Tag Archives: communication strategy

Building for the Future – A local training organisation focuses on communication support skills in their Cert IV in Disability

In 2015 there were 4.3 million Australians living with disability, and over one-quarter (1.2 million people) had a communication disability.

The Certificate IV in Disability provides students with the skills and knowledge to work effectively with people with disabilities in a range of services. Students learn to develop and implement programs that empower people with disabilities to achieve greater independence and well being. Students later work in residential group homes, training resource centres, day respite centres, other community settings or people’s homes.

Many training organisations across Australia do not include optional communication units in their Cert IV Disability courses, but Federation University in Ballarat recognised that skills in communication are very important. They wanted their students to know more about communication and the different ways people can communicate.

This year, Grampians Regional Communication Service is working with Federation University for their Certificate IV in Disability, aiming to give students a more “hands on” experience of AAC devices and communication strategies.

The VET Teacher for Disability & Community Services and the Regional Communication Service speech pathologist are working together, focusing on developing student skills in identifying communication needs and implementing strategies to support communication needs.  Students will have an opportunity to try, experience and ask questions of a range of AAC devices, enabling future disability support workers to support others with their communication needs. Students will get to experience diverse AAC, such as Talking Mats, chat books, communication boards and books, community request cards and key word sign as well as speech generation devices. Assignments and lectures have been designed to have a more realistic feel and to focus on facilitating and supporting communication to increase independence and participation. Students are also informed of resources available such as allied health professionals, visual supports, Communication Access, Easy English and the National Relay Service. 

For more information on Federation University’s Certificate IV in Disability see: https://study.federation.edu.au/#/course/DLLA

By Georgie Turner, Grampians Regional Communication Service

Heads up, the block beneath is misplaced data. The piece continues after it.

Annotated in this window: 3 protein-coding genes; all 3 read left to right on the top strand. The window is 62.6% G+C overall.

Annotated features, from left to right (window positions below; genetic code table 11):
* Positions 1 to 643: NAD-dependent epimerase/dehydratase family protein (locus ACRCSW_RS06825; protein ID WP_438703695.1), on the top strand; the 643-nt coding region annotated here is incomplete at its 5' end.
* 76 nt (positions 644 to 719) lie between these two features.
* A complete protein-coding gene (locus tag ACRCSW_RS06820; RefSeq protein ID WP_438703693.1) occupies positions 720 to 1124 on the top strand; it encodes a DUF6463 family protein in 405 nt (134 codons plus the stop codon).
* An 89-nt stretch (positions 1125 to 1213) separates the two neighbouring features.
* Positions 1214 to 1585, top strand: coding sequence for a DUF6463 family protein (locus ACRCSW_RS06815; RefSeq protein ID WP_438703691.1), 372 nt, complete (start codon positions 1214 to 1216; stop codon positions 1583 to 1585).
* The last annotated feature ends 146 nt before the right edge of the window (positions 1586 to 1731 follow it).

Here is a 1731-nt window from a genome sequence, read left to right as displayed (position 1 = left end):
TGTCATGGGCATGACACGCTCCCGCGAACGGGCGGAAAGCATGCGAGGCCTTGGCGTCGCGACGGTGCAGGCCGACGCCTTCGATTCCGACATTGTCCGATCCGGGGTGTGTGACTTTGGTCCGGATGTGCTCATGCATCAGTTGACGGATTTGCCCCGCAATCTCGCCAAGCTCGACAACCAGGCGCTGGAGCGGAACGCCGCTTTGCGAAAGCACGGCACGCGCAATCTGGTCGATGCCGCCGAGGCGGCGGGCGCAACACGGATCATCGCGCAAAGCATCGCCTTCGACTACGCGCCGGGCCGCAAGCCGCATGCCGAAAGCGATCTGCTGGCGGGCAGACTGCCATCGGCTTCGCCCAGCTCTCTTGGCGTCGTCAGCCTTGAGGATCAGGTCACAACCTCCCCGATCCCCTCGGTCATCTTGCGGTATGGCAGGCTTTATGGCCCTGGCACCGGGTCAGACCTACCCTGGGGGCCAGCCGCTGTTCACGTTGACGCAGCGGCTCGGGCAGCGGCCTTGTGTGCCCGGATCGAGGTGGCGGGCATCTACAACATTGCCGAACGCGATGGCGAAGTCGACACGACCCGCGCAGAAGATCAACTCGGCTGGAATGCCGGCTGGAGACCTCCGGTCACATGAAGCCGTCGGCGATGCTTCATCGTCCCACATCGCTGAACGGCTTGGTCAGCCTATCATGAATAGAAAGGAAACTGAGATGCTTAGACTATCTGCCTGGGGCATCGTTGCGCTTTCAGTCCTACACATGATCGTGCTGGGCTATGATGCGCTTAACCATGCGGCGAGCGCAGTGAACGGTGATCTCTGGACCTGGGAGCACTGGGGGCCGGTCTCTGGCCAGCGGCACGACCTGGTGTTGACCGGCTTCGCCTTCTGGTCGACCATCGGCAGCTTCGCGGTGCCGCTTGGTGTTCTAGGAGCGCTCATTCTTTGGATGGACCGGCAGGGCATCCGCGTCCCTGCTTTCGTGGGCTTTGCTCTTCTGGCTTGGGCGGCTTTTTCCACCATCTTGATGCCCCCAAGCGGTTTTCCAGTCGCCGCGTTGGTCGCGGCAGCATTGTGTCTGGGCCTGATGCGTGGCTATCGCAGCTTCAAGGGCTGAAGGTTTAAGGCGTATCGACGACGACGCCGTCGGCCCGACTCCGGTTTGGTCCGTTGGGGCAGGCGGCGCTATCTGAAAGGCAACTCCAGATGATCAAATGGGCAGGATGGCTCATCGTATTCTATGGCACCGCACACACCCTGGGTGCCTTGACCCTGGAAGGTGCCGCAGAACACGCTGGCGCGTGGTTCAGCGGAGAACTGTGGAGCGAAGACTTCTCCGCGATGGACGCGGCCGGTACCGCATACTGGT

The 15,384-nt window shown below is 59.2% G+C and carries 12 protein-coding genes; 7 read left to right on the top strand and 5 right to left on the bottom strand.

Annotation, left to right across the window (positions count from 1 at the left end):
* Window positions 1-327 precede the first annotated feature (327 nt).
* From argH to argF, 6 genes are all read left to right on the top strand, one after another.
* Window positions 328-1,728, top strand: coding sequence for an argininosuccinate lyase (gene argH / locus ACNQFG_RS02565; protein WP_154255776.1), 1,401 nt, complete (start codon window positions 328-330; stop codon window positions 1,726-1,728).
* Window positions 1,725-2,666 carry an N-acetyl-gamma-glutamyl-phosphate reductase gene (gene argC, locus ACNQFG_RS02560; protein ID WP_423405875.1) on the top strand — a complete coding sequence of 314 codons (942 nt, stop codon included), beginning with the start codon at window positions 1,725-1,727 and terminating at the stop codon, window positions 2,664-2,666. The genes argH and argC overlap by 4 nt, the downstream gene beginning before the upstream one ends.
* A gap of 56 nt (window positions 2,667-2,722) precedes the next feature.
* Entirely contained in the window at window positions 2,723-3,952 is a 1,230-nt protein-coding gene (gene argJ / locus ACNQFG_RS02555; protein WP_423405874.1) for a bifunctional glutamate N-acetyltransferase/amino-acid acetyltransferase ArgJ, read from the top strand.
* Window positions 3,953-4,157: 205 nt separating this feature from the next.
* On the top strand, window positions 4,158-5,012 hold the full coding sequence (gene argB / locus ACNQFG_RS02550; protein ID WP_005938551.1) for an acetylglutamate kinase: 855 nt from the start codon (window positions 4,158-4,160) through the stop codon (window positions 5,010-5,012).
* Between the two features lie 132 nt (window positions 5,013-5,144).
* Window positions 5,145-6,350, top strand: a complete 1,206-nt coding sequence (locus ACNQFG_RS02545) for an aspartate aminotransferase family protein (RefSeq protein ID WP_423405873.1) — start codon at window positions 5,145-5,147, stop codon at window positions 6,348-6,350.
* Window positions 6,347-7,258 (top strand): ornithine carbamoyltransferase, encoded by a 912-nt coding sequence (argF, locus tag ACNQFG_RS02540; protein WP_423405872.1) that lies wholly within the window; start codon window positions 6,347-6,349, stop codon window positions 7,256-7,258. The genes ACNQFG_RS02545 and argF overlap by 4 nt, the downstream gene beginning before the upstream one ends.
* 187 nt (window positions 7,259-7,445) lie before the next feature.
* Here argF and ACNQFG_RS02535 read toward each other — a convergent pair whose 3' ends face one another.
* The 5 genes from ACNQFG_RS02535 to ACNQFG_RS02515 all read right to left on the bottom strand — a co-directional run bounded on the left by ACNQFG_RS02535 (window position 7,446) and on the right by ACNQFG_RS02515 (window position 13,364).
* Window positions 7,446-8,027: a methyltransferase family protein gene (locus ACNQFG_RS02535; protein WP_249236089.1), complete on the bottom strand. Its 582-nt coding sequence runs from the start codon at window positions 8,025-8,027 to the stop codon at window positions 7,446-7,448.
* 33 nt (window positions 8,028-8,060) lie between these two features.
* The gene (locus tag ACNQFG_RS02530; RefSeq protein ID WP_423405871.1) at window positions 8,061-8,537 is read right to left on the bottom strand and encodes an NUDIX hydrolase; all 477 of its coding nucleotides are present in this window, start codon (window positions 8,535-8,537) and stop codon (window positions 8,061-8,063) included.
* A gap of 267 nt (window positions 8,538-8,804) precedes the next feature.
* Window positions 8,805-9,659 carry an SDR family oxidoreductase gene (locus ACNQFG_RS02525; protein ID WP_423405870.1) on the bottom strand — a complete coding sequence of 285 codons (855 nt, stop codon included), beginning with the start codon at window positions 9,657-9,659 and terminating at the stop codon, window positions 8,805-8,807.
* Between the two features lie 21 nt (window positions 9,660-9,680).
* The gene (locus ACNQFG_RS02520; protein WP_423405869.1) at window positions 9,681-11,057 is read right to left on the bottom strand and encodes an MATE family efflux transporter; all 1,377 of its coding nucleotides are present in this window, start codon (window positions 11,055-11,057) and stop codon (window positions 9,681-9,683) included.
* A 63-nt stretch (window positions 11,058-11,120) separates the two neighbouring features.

Supporting the Supporters: Helping Martin enjoy the pool

Martin pictured with his social story book he uses when he goes swimming

A simple picture-based story has made Martin’s trips to the leisure centre a more pleasurable experience for him and those around him

The Regional Communication Service (RCS) supports people who live with communication difficulties and the people who support them.

To provide this support, the RCS uses an innovative capacity building model of service provision. This is different from traditional service provision, such as the medical model. In the medical model, the speech pathologist is the expert who assesses, provides therapy and resources. In the Regional Communication Service, the Speech Pathologist builds the capacity of staff and/or other significant people with a person’s life to ensure sustainable change.

A recent example of working in this way was a request I received from a staff member at Noweyung, an adult training and support service in Bairnsdale. We share an on-going professional relationship where we collaborate to provide communication strategies for people with disabilities who attend Noweyung. As a speech pathologist, I provide advice and feedback on communication strategies that staff suggest, thus building the capacity of the staff in the process.

The staff member described the scenario of Martin, an enthusiastic and outgoing man with a disability. He communicates using key word sign, some words (although often difficult for those who don’t know him to understand) and pictures. Martin loves swimming at his local leisure centre. He attends a swimming program with staff there to support him.

In attending the local leisure centre, there are many social rules that people observe – this includes an understanding of change room etiquette, when it is OK to get in and out of the water and where it is OK to swim, exercise or just play around. Staff supporting Martin understood that using speech alone could not communicate the many rules and expectations at the pool. So, it was decided to develop a picture-based story that looked at important information for Martin be able to understand the rules of pool behaviour. The picture-based story, also known as a social story, incorporated photos of Martin and simple written information about what to do and what not to do at the leisure centre.

The staff member took photos and drafted the story with the help of the speech pathologist from the Regional Communication Service. The book was then read to Martin who was able to recognise the photos and understand what it meant. He particularly enjoyed the section on when it was okay to jump in and to splash.

This book changed Martin’s swimming program completely. It increased his understanding of the behaviour that was expected. Staff noticed that Martin seemed more confident swimming at the pool and it also reduced many of the tensions that arose from misunderstandings that had previously occurred.

With the support and supervision of a RCS speech pathologist, the staff member was able to produce a simple picture-based story that made Martin’s trips to the leisure centre a more pleasurable experience for him and those around him. The added bonus now, being a staff member who has learned how to develop and implement a useful communication strategy.

By Mel Newcomen
Speech Pathologist
Gippsland Regional Communication Service